4. Laurie: Excellent! Give ’em Hell! I’ll be in on it next week after I catch up with a few things, which makes me feel lame but I have to pay the mortgage!

    A. Shubert: Welcome! Yes, we have to watch for that. I was going to write today about my recent conversations with my lefty friends (birds of a feather) and how they have so little support for the leadership, but we’ll see how this plays out in the short term. I do think the protesters are right to be wary of leadership, especially now, but eventually something like leadership will have to bubble up. Let’s hope it stays true to the message!

  5. I think what is happening is great and its about time the so-called “leaders” in politics and business run scared. If that is all that happens it will be good.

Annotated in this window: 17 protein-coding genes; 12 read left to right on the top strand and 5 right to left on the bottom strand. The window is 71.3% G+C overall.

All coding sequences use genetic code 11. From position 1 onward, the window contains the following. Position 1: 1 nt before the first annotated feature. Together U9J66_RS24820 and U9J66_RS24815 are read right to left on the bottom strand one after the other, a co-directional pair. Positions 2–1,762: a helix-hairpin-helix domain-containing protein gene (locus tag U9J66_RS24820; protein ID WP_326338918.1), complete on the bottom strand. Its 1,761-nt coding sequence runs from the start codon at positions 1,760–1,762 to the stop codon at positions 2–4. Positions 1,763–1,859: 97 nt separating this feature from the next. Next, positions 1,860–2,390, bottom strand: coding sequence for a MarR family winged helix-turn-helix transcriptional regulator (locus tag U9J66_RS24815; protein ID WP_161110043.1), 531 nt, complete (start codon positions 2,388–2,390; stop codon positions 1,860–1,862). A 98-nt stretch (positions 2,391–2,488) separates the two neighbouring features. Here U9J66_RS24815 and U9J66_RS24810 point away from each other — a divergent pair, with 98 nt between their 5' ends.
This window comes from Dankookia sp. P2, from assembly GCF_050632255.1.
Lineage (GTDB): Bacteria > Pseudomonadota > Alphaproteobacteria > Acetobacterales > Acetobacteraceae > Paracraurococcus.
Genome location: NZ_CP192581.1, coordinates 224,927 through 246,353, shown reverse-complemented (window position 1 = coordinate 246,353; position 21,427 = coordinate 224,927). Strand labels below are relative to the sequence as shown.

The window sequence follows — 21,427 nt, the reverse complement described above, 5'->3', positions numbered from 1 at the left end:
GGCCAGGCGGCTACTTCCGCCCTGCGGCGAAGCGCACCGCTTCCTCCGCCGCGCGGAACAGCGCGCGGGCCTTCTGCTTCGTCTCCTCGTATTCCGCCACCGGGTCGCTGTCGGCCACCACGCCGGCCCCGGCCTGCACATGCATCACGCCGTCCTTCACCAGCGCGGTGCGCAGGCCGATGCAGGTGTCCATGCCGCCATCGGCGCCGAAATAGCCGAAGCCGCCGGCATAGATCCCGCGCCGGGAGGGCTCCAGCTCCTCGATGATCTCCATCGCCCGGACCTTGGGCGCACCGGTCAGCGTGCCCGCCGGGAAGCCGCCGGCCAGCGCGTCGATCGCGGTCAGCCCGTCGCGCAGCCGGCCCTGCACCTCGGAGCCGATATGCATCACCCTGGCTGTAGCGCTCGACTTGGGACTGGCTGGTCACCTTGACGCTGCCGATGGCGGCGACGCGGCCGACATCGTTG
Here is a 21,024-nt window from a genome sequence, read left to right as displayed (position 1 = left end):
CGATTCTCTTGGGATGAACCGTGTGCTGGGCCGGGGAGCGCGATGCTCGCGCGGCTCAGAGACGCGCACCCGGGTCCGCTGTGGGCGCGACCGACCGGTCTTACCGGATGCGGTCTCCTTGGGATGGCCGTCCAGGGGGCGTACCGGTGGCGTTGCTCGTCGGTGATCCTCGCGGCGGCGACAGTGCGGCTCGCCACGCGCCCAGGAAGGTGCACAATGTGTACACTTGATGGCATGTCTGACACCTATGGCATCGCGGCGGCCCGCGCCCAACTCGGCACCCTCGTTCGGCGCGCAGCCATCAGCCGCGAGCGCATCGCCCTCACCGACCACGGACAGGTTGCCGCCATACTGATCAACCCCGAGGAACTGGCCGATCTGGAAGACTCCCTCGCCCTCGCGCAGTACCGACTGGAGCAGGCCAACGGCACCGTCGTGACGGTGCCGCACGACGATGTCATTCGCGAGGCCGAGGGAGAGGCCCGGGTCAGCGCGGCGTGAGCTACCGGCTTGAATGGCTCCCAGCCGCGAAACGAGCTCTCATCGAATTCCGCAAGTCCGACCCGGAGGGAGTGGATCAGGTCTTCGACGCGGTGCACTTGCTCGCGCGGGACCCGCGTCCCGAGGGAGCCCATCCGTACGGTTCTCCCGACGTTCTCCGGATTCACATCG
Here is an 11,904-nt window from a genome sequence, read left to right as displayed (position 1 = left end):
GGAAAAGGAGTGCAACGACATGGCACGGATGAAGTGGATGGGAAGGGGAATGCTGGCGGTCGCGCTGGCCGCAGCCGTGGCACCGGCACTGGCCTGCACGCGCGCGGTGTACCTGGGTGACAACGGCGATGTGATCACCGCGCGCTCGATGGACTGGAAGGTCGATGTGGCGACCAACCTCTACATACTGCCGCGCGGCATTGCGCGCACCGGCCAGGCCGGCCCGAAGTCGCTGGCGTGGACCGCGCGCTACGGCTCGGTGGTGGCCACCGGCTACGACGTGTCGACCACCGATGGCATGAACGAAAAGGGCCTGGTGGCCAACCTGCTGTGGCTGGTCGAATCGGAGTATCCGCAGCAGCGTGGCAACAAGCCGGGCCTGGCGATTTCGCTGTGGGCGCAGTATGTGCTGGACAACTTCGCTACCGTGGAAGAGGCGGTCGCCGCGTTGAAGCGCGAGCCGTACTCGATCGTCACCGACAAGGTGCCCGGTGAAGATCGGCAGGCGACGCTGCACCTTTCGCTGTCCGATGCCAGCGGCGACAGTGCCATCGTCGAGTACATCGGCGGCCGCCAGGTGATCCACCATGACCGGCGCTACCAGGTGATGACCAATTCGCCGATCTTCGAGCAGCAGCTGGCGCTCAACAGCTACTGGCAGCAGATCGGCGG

6. Here it is in textual form (the former link was a reading by Keith Olbermann): http://www.care2.com/causes/occupy-wall-street-issues-first-official-declaration.html

    My concern is, though these are all valid concerns, they need to be distilled into demands (as opposed to concerns), and fewer in number. This is too much to be addressed in one movement, I think. I think it is simply a list of everything that the protesters are concerned with/sick of/feel powerless about. They need FOCUS. Is anyone connected with the movement trying to collect donations to hire people to help them with this?

  7. I agree that it will all come in time. Getting the media’s attention was the first and most important step. That was done well.

  8. Molly: Must’ve gone right past each other before! I agree comepletely, thanks for the links. We’ll get there.

    Dale: Good point. Had to start where it did to work!